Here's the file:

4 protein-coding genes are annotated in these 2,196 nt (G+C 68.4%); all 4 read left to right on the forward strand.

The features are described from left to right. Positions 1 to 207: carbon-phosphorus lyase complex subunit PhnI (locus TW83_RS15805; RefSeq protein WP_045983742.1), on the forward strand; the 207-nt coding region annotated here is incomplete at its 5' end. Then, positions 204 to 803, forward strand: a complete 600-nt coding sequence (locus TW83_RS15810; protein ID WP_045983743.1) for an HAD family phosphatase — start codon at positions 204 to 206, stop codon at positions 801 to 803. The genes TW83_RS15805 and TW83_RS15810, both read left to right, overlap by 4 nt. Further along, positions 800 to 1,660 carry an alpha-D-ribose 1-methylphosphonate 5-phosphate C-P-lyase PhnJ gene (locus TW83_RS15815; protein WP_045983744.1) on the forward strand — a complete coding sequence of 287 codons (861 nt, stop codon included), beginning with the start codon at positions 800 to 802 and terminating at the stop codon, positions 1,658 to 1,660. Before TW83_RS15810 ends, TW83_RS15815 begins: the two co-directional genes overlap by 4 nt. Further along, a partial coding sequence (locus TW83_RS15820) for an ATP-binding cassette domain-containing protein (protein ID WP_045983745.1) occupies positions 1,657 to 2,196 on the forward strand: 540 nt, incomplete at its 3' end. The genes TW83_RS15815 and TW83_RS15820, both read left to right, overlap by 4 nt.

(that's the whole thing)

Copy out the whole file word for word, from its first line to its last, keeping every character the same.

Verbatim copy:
4 protein-coding genes are annotated in these 2,196 nt (G+C 68.4%); all 4 read left to right on the forward strand.

The features are described from left to right. Positions 1 to 207: carbon-phosphorus lyase complex subunit PhnI (locus TW83_RS15805; RefSeq protein WP_045983742.1), on the forward strand; the 207-nt coding region annotated here is incomplete at its 5' end. Then, positions 204 to 803, forward strand: a complete 600-nt coding sequence (locus TW83_RS15810; protein ID WP_045983743.1) for an HAD family phosphatase — start codon at positions 204 to 206, stop codon at positions 801 to 803. The genes TW83_RS15805 and TW83_RS15810, both read left to right, overlap by 4 nt. Further along, positions 800 to 1,660 carry an alpha-D-ribose 1-methylphosphonate 5-phosphate C-P-lyase PhnJ gene (locus TW83_RS15815; protein WP_045983744.1) on the forward strand — a complete coding sequence of 287 codons (861 nt, stop codon included), beginning with the start codon at positions 800 to 802 and terminating at the stop codon, positions 1,658 to 1,660. Before TW83_RS15810 ends, TW83_RS15815 begins: the two co-directional genes overlap by 4 nt. Further along, a partial coding sequence (locus TW83_RS15820) for an ATP-binding cassette domain-containing protein (protein ID WP_045983745.1) occupies positions 1,657 to 2,196 on the forward strand: 540 nt, incomplete at its 3' end. The genes TW83_RS15815 and TW83_RS15820, both read left to right, overlap by 4 nt.